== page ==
London’s Metropolitan Police force issued a statement on Sunday indicating that it had implemented security measures in response to an incident of “unauthorized access to the IT system of one of its vendors.” This event comes in the wake of recent data breaches experienced by other police forces. The vendor in question had been granted access to certain information including names, ranks, photographs, vetting levels, and pay identification numbers of officers and staff members. However, it should be noted that addresses, phone numbers, and financial details were not compromised.

The Sun on Sunday newspaper reported that “cyber criminals successfully infiltrated the IT infrastructure” of the aforementioned vendor, a company responsible for producing identity cards and staff passes for the Metropolitan Police, the largest police force in the UK.

Scotland Yard, the headquarters of the Metropolitan Police, stated that they are collaborating with the vendor to determine whether a breach in data security had occurred. Although a spokesperson was unable to specify the timeline of the breach or the extent of personnel affected, they emphasized that precautionary security measures have been taken based on the reported incident.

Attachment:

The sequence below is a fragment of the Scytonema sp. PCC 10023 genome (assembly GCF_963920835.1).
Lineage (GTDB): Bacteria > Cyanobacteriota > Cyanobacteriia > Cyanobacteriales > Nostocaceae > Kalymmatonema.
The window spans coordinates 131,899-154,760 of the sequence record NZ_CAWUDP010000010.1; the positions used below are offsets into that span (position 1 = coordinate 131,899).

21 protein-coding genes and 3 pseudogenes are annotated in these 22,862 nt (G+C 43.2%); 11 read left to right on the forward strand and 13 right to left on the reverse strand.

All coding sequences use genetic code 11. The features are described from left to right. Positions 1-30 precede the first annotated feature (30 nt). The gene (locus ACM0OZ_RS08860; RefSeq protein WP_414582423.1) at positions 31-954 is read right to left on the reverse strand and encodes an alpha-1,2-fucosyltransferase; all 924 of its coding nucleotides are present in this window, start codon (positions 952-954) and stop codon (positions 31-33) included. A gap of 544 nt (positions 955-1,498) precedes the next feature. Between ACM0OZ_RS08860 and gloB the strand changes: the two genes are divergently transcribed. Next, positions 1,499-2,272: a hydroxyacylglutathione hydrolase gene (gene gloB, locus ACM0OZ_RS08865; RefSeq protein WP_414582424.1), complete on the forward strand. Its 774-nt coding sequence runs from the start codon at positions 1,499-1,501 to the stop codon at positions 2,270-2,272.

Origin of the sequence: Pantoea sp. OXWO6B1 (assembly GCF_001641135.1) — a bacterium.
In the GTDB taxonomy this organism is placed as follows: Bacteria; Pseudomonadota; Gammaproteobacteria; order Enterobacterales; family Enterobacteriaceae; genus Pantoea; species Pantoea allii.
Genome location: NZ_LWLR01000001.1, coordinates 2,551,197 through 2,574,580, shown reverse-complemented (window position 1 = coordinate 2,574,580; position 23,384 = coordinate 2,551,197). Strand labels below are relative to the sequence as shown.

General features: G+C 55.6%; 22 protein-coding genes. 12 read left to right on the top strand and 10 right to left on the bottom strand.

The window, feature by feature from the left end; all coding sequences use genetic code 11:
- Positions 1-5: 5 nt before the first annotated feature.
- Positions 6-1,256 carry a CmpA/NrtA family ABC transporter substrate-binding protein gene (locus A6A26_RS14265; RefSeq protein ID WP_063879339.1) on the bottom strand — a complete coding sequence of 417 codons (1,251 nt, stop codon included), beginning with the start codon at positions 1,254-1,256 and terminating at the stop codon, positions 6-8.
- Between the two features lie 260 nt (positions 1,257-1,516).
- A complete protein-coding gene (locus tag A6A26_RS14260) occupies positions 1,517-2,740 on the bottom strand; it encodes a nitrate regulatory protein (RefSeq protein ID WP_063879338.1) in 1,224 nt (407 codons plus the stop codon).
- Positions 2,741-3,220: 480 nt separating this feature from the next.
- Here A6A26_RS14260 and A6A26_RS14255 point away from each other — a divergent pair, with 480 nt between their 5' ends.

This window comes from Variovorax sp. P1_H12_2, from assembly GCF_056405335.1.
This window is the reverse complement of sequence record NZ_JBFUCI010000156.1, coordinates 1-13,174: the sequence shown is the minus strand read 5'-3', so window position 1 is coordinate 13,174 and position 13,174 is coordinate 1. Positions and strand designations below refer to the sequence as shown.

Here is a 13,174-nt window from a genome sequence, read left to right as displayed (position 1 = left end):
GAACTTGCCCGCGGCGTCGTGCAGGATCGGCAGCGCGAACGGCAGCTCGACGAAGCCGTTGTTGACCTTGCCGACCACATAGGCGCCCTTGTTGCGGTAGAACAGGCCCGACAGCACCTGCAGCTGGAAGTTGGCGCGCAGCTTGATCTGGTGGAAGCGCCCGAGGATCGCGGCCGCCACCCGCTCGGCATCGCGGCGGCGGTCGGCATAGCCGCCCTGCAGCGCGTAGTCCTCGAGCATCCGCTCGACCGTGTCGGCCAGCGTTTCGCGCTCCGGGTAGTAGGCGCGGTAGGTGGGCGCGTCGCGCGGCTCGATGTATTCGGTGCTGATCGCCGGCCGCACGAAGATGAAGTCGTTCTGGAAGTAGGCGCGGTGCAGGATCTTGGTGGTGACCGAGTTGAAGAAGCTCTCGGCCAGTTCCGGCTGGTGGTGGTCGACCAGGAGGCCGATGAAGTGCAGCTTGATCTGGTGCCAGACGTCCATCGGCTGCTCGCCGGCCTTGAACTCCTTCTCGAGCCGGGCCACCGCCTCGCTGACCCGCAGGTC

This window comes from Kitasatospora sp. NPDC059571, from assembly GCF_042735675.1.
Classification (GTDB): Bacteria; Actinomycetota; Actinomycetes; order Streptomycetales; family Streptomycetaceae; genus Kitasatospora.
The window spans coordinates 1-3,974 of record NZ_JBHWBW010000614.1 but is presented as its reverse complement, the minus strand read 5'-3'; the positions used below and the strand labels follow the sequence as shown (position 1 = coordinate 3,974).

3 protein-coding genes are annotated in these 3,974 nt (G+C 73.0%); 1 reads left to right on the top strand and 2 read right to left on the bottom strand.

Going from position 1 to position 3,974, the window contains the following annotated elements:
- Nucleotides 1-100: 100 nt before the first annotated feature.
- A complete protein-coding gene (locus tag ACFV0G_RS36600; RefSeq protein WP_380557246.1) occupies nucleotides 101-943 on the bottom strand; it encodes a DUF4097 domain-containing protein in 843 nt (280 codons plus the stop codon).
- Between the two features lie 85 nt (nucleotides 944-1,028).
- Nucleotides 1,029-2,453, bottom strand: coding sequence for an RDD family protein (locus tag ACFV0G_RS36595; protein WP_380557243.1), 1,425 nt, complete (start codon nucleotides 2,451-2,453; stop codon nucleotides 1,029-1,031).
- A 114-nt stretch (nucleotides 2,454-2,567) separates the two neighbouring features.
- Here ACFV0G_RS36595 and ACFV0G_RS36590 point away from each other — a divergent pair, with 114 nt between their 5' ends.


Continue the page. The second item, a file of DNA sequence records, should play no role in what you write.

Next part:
The Metropolitan Police Federation, an organization representing officers at various ranks, expressed deep concern and anger among its members regarding the breach. Vice chair Rick Prior characterized the situation as an alarming security lapse that should have been prevented.

This incident comes shortly after the Police Service of Northern Ireland (PSNI) acknowledged that personal data of all active members had been mistakenly disclosed in response to a Freedom of Information (FOI) request. The exposed data included last names, first initials, ranks or grades, work locations, and unit assignments of approximately 10,000 PSNI officers and staff. This revelation occurred amidst heightened security concerns in the UK, particularly due to a “severe” terrorism threat level following an assassination attempt on a senior police officer by dissident republicans.

Further compounding these issues, Norfolk and Suffolk Police revealed that personal data of over 1,000 individuals, including crime victims, was inadvertently included in another FOI response.

Recently, South Yorkshire Police initiated a self-referral to the Information Commissioner’s Office after discovering an unexpected and substantial reduction in the data stored within its systems.

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